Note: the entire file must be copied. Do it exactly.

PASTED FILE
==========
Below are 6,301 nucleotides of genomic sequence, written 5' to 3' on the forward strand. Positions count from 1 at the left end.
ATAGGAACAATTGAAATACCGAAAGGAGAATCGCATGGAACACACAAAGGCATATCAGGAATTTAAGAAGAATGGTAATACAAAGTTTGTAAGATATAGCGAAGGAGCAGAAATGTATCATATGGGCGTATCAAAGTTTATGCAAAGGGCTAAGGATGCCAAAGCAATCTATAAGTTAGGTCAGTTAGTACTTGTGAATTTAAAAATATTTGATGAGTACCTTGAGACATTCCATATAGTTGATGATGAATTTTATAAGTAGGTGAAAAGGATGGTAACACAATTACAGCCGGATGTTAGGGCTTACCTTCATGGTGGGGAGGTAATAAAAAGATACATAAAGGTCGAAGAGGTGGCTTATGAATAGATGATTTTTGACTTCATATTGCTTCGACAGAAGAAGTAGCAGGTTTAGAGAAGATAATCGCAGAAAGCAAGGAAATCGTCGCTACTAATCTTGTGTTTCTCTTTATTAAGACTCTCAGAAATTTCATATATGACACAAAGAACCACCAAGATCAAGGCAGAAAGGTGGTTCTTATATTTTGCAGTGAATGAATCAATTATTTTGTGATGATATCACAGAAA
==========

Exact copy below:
Below are 6,301 nucleotides of genomic sequence, written 5' to 3' on the forward strand. Positions count from 1 at the left end.
ATAGGAACAATTGAAATACCGAAAGGAGAATCGCATGGAACACACAAAGGCATATCAGGAATTTAAGAAGAATGGTAATACAAAGTTTGTAAGATATAGCGAAGGAGCAGAAATGTATCATATGGGCGTATCAAAGTTTATGCAAAGGGCTAAGGATGCCAAAGCAATCTATAAGTTAGGTCAGTTAGTACTTGTGAATTTAAAAATATTTGATGAGTACCTTGAGACATTCCATATAGTTGATGATGAATTTTATAAGTAGGTGAAAAGGATGGTAACACAATTACAGCCGGATGTTAGGGCTTACCTTCATGGTGGGGAGGTAATAAAAAGATACATAAAGGTCGAAGAGGTGGCTTATGAATAGATGATTTTTGACTTCATATTGCTTCGACAGAAGAAGTAGCAGGTTTAGAGAAGATAATCGCAGAAAGCAAGGAAATCGTCGCTACTAATCTTGTGTTTCTCTTTATTAAGACTCTCAGAAATTTCATATATGACACAAAGAACCACCAAGATCAAGGCAGAAAGGTGGTTCTTATATTTTGCAGTGAATGAATCAATTATTTTGTGATGATATCACAGAAA